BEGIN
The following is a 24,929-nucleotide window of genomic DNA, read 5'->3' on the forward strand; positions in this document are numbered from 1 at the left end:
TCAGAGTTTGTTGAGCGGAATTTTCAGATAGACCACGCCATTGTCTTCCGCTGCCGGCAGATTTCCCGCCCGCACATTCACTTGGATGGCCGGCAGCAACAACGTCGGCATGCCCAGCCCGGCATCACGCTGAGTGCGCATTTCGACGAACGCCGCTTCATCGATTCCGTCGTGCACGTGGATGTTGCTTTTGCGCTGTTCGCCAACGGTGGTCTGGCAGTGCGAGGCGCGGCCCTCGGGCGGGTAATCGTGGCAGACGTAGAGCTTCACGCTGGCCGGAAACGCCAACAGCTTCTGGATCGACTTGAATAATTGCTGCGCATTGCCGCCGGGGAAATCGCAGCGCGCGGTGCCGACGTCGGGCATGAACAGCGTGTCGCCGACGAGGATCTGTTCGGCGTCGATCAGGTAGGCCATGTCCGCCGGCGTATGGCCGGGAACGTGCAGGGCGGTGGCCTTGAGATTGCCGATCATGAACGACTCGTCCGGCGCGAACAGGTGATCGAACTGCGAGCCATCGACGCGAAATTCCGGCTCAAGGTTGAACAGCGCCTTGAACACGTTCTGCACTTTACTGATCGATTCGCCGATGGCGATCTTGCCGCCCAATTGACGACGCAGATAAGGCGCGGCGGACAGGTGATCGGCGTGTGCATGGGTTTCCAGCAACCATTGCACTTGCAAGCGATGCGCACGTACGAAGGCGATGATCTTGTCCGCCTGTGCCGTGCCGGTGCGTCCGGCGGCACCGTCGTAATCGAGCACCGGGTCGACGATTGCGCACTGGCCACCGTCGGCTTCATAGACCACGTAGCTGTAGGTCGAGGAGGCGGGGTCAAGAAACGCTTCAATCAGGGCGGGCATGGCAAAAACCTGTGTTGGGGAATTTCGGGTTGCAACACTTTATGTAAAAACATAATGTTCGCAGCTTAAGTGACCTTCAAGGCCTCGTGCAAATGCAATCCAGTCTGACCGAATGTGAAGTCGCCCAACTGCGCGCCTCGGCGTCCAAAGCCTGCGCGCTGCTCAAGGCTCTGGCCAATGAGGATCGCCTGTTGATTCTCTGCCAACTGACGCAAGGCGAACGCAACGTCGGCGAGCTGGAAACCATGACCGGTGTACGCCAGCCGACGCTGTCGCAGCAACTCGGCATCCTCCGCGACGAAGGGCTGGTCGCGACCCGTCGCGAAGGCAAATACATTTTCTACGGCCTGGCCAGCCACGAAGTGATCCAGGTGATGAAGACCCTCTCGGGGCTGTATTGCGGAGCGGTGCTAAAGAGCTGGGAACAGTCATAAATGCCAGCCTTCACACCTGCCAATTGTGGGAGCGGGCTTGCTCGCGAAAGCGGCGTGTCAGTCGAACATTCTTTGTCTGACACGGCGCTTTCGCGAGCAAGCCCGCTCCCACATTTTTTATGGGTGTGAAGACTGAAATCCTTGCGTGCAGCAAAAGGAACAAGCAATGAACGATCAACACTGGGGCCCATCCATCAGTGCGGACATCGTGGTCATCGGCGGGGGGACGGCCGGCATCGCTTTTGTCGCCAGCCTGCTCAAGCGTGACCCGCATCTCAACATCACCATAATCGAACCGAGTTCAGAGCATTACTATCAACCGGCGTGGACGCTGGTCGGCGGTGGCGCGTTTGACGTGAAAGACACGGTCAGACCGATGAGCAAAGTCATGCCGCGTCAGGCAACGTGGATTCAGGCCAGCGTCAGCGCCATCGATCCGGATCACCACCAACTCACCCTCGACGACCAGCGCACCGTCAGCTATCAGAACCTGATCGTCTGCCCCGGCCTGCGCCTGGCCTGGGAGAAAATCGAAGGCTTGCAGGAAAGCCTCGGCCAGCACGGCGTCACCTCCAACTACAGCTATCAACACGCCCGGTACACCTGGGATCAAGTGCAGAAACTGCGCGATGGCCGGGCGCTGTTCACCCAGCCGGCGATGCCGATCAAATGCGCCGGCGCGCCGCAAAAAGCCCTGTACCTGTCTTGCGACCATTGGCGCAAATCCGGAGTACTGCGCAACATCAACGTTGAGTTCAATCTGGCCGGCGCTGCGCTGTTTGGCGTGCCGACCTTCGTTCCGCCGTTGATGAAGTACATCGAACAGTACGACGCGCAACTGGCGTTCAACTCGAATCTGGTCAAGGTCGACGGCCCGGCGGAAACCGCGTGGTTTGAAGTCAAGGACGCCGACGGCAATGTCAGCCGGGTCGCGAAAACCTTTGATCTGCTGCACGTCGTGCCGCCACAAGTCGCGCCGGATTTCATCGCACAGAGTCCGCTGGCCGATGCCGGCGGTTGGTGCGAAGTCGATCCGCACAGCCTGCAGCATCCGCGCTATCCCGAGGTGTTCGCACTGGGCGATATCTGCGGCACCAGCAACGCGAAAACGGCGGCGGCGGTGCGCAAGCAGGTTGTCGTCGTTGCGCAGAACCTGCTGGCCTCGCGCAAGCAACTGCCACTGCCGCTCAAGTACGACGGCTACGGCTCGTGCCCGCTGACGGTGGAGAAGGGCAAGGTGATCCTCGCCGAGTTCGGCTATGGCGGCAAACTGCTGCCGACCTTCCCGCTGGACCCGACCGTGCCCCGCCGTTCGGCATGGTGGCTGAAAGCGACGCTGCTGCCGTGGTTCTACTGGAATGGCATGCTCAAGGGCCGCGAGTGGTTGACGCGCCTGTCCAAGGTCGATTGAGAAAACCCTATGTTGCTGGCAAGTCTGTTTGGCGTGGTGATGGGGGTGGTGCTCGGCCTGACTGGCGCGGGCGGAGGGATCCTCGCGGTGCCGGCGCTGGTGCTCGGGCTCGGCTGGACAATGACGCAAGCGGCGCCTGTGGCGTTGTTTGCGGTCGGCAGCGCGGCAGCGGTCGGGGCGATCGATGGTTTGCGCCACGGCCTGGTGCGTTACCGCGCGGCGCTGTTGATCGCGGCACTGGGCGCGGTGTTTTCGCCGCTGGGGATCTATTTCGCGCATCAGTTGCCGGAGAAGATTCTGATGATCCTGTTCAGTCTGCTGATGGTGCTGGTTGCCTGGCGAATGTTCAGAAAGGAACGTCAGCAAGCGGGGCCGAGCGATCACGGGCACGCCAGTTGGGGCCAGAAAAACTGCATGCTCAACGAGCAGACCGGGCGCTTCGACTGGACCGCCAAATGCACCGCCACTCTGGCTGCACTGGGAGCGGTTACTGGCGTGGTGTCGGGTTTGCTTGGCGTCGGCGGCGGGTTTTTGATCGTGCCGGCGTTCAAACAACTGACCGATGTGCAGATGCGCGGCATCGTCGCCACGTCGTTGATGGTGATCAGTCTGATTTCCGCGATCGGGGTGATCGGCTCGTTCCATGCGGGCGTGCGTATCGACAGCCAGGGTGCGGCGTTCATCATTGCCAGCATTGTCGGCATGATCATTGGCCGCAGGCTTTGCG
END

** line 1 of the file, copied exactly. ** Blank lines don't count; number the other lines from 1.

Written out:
The following is a 24,929-nucleotide window of genomic DNA, read 5'->3' on the forward strand; positions in this document are numbered from 1 at the left end: